The Paper Boat presents here the must-watch animated eye opener from Dermot O’Connor of Incubate Pictures, There’s No Tomorrow. It explains the arrival of peak energy and its important relationship to economic growth. It is about 30 minutes and provides a fantastic overview. “Peak energy” is just what it sounds like. The term refers to the moment in which we find we have used up half the world’s energy producing resources. Since the energy we use is largely generated by the consumption of oil and other petroleum products, the lifespan curve of oil acts as an indicator for the trajectory of energy use at large, as well as an indication of the state of remaining energy resources. Evidence shows peak production of accessible oil resources is upon us, while the rate at which we burn fossil fuels continues to accelerate exponentially. This video talks about the relationship between the end of cheap energy and the economic deterioration it threatens to cause. It is very important to think about how we can prepare for the effects of these dual crises ahead.
Here in Tinsel Town, Los Angeles, the headlines today are all about the Grammys and Whitney Houston’s tragic but sadly unsurprising early demise. Meanwhile, across the sea the Greek Parliment fiddles as Athens burns. Tens of thousands have taken to the streets to protest another round of newly approved austerity cuts to pensions, wages and living standards.
Dozens of banks and other buildings were set aflame across central Athens this morning after riots turned violent. The Greek Parliament voted to approve a package of harsh new austerity measures in exchange for a 130 billion euro bailout from the European Union and the International Monetary Fund. The new measures include a 22% cut to the minimum wage and 150,000 government layoffs by 2015, among others. With unemployment already at 21 percent and the economy and political structure in tatters, Greece is already in a deep Depression. As the Australian economist Steve Keen says, “What cannot be paid back, won’t be.” I’m afraid to say, things will only get worse for Greece ahead, and their debts are not going to be repaid. This is the beginning of the end for the European Union as it stands.
I ran across a great chart this morning that clearly illustrates how the best time to buy a home is when mortgage interest rates are high. This is important to understand in today’s market, when the contrary notion that low interest rates offer some sort of rare savings opportunity is used so heavily in marketing homes and home-buying financial products. This is a great time to refinance, but it is not a great time to buy a home.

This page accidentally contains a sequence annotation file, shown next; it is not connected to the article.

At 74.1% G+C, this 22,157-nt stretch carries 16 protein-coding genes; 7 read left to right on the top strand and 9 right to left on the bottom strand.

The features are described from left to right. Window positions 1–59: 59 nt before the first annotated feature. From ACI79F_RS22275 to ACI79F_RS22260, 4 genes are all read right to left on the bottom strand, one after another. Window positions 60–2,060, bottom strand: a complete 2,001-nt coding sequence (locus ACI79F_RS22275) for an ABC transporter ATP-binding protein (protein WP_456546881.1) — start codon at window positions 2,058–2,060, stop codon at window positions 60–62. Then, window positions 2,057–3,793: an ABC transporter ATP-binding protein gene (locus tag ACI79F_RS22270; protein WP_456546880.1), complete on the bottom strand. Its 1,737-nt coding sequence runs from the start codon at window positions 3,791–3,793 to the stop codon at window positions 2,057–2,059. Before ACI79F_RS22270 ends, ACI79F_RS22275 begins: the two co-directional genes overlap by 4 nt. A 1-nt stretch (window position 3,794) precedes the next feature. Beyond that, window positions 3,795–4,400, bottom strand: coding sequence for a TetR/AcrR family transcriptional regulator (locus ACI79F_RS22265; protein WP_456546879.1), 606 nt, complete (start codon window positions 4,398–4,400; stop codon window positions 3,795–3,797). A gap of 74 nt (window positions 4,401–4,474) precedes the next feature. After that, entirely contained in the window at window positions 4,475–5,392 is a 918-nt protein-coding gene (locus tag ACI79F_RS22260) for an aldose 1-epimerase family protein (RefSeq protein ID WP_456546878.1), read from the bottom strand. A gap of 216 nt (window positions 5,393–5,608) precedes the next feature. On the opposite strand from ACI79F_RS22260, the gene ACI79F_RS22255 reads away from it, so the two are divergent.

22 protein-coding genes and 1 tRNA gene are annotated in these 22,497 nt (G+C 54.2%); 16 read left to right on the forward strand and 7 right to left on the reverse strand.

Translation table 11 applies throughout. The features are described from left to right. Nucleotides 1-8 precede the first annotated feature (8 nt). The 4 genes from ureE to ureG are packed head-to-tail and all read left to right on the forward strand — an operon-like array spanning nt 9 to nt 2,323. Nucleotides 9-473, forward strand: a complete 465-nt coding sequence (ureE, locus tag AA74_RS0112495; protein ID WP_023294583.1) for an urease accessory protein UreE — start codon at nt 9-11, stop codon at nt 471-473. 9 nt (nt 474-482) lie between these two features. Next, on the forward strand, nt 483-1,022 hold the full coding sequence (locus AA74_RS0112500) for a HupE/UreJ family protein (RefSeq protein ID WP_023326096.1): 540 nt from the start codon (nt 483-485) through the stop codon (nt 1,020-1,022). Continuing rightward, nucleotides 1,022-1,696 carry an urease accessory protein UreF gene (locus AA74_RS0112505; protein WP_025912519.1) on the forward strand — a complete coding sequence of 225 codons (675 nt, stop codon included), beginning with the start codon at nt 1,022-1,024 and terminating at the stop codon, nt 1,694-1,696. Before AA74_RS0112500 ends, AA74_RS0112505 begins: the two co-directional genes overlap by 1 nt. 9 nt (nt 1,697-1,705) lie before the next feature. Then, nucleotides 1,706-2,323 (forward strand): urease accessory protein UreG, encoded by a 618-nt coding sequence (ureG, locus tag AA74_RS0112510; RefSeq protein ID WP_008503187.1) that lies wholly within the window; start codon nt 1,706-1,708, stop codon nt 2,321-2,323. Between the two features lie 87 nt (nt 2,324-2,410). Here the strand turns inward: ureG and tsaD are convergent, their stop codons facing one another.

This chart offers a nice visual depiction of how interest rates relate to home prices over time. (Click on image to enlarge.) When interest rates move lower, prices move higher and counteract any savings you might think you’re getting with the low rates. Notice the dotted line across the lower third of the chart indicating the long term median home price. Look at how much higher today’s median is, as indicated by the blue line. Home prices are still quite high historically. Remember, this chart represents the US national market, not hyper-inflated urban areas like Los Angeles and Manhattan, which remain well above the national average with the lingering effects of bubble euphoria still at work. Secondly, notice the pattern the red and blue lines make – how the blue price line travels in the opposite direction of the red interest rate line. You can clearly see how prices move up as rates move down, and visa versa.
If you’d have bought a house in 1981 when rates were around 18%, you’d also have been buying when prices were far below the historical norm. You’d then have had the chance to follow the interest rates down over time by refinancing at a much lower rate shortly thereafter (and again later, etc.), while maintaining the benefits of having purchased at a great price. If on the other extreme you’d bought a house in 2006 when prices were at their peak, you’d have paid a much lower rate of interest but you’d never have the opportunity to renegotiate that price (and, normally, the tax amount you’d have signed up to pay on that purchase). Refinancing as rates fell further would only have been possible if you were not “upside down” on your mortgage, owing more money on the house than the price it would sell for in the falling market. So, you can see clearly here it is much better to buy when prices are low than when interest rates are low. With today’s interest rates at historic lows and with bubble distortion still priced into the market in many areas, home prices have plenty of room to fall.